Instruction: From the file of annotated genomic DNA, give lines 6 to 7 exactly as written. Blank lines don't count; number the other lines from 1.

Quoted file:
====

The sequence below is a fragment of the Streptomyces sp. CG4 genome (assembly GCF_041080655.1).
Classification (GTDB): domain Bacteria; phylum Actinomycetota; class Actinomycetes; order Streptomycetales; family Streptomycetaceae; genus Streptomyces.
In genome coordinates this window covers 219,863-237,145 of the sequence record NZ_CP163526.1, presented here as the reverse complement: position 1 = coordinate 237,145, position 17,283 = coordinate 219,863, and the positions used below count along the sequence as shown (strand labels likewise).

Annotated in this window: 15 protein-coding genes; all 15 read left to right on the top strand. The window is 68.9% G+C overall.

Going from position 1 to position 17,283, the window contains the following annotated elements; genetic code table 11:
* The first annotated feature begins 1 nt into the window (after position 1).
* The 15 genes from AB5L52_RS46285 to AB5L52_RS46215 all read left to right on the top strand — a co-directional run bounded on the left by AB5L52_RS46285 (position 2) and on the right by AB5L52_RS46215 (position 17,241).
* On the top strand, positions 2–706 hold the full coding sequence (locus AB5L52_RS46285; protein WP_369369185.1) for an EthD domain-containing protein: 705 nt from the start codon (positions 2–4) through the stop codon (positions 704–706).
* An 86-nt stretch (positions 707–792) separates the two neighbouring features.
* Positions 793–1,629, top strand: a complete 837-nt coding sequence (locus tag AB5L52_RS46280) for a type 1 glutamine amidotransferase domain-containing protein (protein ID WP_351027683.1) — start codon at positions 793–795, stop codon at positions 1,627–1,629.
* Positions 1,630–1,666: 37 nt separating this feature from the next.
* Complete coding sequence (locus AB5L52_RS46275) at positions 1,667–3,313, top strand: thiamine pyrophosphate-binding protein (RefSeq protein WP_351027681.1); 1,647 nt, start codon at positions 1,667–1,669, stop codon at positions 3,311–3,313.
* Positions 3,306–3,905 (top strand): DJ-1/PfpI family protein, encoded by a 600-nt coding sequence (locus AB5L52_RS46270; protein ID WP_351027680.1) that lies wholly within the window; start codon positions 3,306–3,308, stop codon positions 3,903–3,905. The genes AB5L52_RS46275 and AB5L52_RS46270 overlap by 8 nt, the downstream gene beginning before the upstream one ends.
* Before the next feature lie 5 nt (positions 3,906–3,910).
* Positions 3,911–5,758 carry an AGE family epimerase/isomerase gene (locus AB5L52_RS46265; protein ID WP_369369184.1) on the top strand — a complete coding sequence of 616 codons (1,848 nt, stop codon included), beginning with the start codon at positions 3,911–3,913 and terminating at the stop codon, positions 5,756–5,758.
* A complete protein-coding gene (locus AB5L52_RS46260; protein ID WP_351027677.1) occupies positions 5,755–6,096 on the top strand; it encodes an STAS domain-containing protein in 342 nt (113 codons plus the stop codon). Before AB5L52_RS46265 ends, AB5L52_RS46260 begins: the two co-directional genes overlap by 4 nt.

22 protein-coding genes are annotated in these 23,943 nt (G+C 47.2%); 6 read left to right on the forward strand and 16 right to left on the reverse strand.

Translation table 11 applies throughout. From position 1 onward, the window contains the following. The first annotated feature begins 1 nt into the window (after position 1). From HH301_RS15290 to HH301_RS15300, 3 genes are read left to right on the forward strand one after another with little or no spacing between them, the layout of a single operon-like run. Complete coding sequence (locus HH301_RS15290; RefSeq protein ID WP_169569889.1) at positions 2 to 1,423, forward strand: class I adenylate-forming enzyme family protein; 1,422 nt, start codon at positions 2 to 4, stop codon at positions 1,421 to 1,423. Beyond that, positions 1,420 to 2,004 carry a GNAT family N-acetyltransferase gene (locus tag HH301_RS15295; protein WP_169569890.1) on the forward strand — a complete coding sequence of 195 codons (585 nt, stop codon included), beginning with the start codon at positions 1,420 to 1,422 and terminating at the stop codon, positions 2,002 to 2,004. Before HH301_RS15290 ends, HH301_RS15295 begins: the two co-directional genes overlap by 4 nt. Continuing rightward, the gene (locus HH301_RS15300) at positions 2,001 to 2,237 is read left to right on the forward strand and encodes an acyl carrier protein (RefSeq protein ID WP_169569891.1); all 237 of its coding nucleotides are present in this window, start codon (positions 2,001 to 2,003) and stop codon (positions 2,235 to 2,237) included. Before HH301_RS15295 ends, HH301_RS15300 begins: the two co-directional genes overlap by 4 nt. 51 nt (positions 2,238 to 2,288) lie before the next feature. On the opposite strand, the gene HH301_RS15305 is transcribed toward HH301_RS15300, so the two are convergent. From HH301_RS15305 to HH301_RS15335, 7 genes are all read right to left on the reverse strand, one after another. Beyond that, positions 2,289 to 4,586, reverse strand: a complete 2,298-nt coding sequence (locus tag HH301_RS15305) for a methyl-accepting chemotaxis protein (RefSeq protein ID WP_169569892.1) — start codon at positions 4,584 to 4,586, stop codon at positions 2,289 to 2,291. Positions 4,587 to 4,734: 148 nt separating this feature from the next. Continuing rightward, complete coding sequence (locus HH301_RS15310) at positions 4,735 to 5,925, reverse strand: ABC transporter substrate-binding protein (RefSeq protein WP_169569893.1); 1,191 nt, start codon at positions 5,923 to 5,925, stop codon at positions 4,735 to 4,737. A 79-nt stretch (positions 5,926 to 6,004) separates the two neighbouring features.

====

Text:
* The first annotated feature begins 1 nt into the window (after position 1).
* The 15 genes from AB5L52_RS46285 to AB5L52_RS46215 all read left to right on the top strand — a co-directional run bounded on the left by AB5L52_RS46285 (position 2) and on the right by AB5L52_RS46215 (position 17,241).